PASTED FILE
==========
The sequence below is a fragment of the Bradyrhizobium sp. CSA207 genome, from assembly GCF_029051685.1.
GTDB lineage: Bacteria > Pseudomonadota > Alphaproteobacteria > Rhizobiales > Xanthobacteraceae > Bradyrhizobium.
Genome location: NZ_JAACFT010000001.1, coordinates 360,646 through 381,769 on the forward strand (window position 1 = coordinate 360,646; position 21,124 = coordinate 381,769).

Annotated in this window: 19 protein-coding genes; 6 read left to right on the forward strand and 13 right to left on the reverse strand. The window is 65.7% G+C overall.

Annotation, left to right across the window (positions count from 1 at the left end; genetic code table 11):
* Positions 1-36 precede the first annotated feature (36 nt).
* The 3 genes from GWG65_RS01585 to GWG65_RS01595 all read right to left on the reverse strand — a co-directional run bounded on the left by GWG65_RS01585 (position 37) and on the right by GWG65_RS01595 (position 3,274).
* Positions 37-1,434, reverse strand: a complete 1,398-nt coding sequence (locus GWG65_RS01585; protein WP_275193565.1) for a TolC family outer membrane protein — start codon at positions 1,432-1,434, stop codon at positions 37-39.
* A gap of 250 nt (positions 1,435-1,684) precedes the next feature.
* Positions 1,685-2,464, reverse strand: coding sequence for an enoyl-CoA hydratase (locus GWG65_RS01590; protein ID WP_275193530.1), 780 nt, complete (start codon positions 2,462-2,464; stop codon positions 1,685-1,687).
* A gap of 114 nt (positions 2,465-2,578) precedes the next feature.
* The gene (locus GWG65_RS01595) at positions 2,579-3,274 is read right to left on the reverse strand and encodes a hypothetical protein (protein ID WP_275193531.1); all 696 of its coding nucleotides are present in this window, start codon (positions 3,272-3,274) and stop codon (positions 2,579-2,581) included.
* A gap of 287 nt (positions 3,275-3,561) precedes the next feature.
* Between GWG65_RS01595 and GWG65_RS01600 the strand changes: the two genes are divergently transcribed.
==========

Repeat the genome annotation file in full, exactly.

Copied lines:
The sequence below is a fragment of the Bradyrhizobium sp. CSA207 genome, from assembly GCF_029051685.1.
GTDB lineage: Bacteria > Pseudomonadota > Alphaproteobacteria > Rhizobiales > Xanthobacteraceae > Bradyrhizobium.
Genome location: NZ_JAACFT010000001.1, coordinates 360,646 through 381,769 on the forward strand (window position 1 = coordinate 360,646; position 21,124 = coordinate 381,769).

Annotated in this window: 19 protein-coding genes; 6 read left to right on the forward strand and 13 right to left on the reverse strand. The window is 65.7% G+C overall.

Annotation, left to right across the window (positions count from 1 at the left end; genetic code table 11):
* Positions 1-36 precede the first annotated feature (36 nt).
* The 3 genes from GWG65_RS01585 to GWG65_RS01595 all read right to left on the reverse strand — a co-directional run bounded on the left by GWG65_RS01585 (position 37) and on the right by GWG65_RS01595 (position 3,274).
* Positions 37-1,434, reverse strand: a complete 1,398-nt coding sequence (locus GWG65_RS01585; protein WP_275193565.1) for a TolC family outer membrane protein — start codon at positions 1,432-1,434, stop codon at positions 37-39.
* A gap of 250 nt (positions 1,435-1,684) precedes the next feature.
* Positions 1,685-2,464, reverse strand: coding sequence for an enoyl-CoA hydratase (locus GWG65_RS01590; protein ID WP_275193530.1), 780 nt, complete (start codon positions 2,462-2,464; stop codon positions 1,685-1,687).
* A gap of 114 nt (positions 2,465-2,578) precedes the next feature.
* The gene (locus GWG65_RS01595) at positions 2,579-3,274 is read right to left on the reverse strand and encodes a hypothetical protein (protein ID WP_275193531.1); all 696 of its coding nucleotides are present in this window, start codon (positions 3,272-3,274) and stop codon (positions 2,579-2,581) included.
* A gap of 287 nt (positions 3,275-3,561) precedes the next feature.
* Between GWG65_RS01595 and GWG65_RS01600 the strand changes: the two genes are divergently transcribed.